The Tampa-based Word Triathlon Corporation, owner and licensor of the IRONMAN, M DOT, and various Ironman-related trademarks, has sued a San Antonio, Texas company for using the domain name “ironmanforkids.com.”
Beyond the famous IRONMAN trademark, WTC owns the trademark for IRONKIDS and many other IRON-formative marks. My own daughter has done a couple of these IronKids fun-runs before my races. WTC alleged trademark infringement and tarnishment of its reputation. Ironman For Kids apparently seeks donations to help children. WTC likely isn’t complaining of the fact of the charity, but rather that charities outside of its selection were identified as beneficiaries; the World Triathlon Corporation often selects designated charities for certain races, so that one or a few specific charities receive a benefit from one community by design.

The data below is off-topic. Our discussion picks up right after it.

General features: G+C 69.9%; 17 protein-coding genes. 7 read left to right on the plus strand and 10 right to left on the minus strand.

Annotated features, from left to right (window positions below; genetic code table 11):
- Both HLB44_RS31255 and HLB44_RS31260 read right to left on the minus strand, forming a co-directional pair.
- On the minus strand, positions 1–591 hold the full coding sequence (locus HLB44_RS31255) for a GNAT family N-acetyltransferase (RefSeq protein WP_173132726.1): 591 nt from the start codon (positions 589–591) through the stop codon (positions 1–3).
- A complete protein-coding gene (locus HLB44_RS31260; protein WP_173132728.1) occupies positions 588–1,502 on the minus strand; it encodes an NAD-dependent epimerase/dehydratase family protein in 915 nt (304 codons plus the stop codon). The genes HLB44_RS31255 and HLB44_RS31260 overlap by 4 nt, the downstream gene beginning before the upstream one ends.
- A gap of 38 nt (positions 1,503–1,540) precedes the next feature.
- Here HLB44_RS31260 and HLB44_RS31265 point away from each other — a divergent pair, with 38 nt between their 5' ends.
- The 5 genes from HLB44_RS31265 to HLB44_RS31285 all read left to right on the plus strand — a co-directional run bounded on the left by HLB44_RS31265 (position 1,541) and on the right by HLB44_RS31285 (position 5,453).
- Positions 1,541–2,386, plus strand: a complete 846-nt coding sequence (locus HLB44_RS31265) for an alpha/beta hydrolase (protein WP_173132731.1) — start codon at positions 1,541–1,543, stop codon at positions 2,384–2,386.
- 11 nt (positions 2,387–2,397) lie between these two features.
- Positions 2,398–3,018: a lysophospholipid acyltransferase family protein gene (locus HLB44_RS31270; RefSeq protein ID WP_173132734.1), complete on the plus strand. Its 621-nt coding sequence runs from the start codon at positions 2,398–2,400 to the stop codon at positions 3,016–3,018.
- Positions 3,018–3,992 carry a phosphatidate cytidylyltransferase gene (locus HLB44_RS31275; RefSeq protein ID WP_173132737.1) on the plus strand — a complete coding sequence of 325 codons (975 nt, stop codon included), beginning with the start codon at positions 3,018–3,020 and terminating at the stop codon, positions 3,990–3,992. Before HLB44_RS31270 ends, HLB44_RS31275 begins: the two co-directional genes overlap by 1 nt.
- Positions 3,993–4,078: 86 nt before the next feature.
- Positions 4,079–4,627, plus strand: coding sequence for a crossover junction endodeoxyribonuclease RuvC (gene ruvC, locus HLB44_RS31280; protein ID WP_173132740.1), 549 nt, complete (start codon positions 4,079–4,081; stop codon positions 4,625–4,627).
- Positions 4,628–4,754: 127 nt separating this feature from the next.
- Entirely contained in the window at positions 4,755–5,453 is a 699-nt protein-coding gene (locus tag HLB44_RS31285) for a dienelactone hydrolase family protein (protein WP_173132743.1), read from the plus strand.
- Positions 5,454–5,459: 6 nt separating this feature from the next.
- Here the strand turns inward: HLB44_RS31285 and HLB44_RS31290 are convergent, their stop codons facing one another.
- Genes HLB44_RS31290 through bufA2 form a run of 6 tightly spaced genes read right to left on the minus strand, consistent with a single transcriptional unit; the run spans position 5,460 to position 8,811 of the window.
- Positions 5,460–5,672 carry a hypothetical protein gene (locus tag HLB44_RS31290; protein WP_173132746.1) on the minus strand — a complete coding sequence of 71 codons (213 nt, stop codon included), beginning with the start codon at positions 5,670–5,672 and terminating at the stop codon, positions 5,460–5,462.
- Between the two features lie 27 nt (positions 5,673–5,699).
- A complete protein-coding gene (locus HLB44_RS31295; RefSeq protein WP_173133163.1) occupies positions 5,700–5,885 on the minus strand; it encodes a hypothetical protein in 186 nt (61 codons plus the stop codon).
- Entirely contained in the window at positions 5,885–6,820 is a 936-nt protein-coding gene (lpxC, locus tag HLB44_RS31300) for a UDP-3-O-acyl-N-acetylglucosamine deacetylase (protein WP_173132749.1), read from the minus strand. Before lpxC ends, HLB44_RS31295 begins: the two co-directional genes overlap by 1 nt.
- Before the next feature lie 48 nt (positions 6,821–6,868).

WTC had sent a cease-and-desist letter before filing suit, but the recipient refused to budge and instead offered to sell the domain to WTC. Such actions can often prove to be incredibly damaging, as may be considered evidence of a bad faith registration, done merely to extract a premium from a trademark owner.
Often, a UDRP proceeding is a common mechanism for taking down or transferring a domain name. I ran a search through WIPO and FORUM – the two arbitration bodies for UDRP disputes – and found no history of any cases. Thus, it appears that WTC did not seek to have the domain name taken down and transferred, but instead opted to file suit directly.